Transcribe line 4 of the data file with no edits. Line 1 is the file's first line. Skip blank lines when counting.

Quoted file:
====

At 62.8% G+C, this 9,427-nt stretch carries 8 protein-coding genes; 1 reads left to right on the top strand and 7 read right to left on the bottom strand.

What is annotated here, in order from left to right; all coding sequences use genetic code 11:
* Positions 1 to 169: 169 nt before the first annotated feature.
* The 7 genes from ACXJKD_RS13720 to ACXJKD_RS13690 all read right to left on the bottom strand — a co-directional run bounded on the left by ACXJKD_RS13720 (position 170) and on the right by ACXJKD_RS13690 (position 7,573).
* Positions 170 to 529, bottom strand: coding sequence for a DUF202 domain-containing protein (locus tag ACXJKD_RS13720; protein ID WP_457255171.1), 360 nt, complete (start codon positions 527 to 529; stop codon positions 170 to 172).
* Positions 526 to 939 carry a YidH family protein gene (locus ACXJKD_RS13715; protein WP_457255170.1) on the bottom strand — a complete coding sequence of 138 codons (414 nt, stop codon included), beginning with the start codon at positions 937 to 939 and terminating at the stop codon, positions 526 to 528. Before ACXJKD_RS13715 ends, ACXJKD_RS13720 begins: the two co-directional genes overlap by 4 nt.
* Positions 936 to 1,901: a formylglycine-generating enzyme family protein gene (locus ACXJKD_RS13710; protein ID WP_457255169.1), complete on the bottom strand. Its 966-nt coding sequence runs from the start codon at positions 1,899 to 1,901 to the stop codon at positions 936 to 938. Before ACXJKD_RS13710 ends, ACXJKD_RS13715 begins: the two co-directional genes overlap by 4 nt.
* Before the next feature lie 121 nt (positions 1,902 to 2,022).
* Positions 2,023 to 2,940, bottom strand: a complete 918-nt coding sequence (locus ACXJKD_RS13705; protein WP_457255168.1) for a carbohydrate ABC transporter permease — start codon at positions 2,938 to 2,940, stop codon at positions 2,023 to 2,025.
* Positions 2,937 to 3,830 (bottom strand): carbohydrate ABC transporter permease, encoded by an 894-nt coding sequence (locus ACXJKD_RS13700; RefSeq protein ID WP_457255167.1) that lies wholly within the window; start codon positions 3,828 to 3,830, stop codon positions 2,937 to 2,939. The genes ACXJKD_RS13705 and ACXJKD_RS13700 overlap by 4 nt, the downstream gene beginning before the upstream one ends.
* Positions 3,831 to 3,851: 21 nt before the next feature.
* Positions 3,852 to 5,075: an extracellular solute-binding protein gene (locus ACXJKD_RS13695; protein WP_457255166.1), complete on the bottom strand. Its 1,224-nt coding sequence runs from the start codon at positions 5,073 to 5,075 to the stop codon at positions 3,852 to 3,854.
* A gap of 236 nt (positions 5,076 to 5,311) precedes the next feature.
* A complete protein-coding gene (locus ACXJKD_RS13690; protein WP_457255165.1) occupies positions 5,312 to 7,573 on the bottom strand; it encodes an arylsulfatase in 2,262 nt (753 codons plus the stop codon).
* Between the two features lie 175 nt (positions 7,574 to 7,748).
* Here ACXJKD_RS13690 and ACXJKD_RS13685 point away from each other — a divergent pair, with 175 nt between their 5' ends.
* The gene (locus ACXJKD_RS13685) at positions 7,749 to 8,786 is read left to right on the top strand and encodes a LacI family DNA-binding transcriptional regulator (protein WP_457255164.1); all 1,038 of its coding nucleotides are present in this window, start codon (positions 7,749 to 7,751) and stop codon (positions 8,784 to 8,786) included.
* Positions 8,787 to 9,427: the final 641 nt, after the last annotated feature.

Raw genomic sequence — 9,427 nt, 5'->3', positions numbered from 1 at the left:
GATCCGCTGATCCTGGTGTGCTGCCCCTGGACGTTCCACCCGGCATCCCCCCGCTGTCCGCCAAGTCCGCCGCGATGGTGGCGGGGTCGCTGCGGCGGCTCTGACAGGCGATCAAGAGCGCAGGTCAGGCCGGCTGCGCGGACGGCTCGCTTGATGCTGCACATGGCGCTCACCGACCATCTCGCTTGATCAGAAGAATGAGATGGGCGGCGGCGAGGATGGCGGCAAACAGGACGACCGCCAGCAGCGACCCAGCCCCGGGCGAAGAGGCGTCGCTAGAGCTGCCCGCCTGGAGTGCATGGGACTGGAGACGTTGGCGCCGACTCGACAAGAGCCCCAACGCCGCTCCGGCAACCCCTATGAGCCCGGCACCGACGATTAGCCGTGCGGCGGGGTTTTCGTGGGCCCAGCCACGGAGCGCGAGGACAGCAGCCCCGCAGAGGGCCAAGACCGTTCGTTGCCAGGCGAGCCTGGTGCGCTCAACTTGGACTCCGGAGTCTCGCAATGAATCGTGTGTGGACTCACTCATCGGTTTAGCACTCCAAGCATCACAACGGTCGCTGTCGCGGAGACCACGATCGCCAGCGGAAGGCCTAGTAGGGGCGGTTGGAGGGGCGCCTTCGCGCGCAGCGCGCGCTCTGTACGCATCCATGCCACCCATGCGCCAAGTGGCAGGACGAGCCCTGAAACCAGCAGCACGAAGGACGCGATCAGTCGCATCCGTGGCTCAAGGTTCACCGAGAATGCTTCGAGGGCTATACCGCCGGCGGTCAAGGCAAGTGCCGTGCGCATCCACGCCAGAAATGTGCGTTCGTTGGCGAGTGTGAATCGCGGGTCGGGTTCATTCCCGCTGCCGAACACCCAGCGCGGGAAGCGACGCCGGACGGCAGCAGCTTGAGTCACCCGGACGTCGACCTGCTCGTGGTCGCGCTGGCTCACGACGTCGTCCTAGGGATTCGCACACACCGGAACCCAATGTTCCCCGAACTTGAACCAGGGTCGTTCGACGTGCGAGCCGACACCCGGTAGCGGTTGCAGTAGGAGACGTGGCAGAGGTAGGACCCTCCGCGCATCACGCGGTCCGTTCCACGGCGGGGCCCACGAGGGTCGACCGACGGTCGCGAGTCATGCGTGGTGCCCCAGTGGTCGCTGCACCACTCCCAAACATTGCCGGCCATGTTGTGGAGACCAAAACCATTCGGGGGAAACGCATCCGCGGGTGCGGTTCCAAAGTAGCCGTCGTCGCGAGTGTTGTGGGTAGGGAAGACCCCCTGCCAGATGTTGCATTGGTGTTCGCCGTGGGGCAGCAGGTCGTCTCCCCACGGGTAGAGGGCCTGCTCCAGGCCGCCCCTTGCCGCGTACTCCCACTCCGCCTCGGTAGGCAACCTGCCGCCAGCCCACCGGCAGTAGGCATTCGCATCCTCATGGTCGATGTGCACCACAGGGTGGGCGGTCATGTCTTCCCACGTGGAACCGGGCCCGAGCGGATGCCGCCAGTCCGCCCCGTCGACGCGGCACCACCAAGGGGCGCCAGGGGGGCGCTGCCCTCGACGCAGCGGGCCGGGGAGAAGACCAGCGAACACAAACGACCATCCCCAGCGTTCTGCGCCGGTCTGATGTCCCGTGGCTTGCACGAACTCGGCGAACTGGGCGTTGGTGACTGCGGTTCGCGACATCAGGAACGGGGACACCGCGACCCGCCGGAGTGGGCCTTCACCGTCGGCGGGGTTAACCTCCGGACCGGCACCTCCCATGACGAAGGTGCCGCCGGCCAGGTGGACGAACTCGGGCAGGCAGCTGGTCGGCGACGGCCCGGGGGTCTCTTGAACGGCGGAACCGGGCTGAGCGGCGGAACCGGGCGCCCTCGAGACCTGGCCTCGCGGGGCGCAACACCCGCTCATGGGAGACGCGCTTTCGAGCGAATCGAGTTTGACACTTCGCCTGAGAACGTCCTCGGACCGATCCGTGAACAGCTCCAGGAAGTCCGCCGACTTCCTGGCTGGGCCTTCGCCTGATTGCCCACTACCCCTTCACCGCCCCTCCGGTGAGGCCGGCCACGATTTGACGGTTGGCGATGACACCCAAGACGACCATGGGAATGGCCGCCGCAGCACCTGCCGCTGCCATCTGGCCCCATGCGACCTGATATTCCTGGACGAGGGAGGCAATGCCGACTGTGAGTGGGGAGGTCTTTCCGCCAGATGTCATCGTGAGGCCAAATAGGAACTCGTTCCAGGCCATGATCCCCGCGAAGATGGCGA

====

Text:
* The 7 genes from ACXJKD_RS13720 to ACXJKD_RS13690 all read right to left on the bottom strand — a co-directional run bounded on the left by ACXJKD_RS13720 (position 170) and on the right by ACXJKD_RS13690 (position 7,573).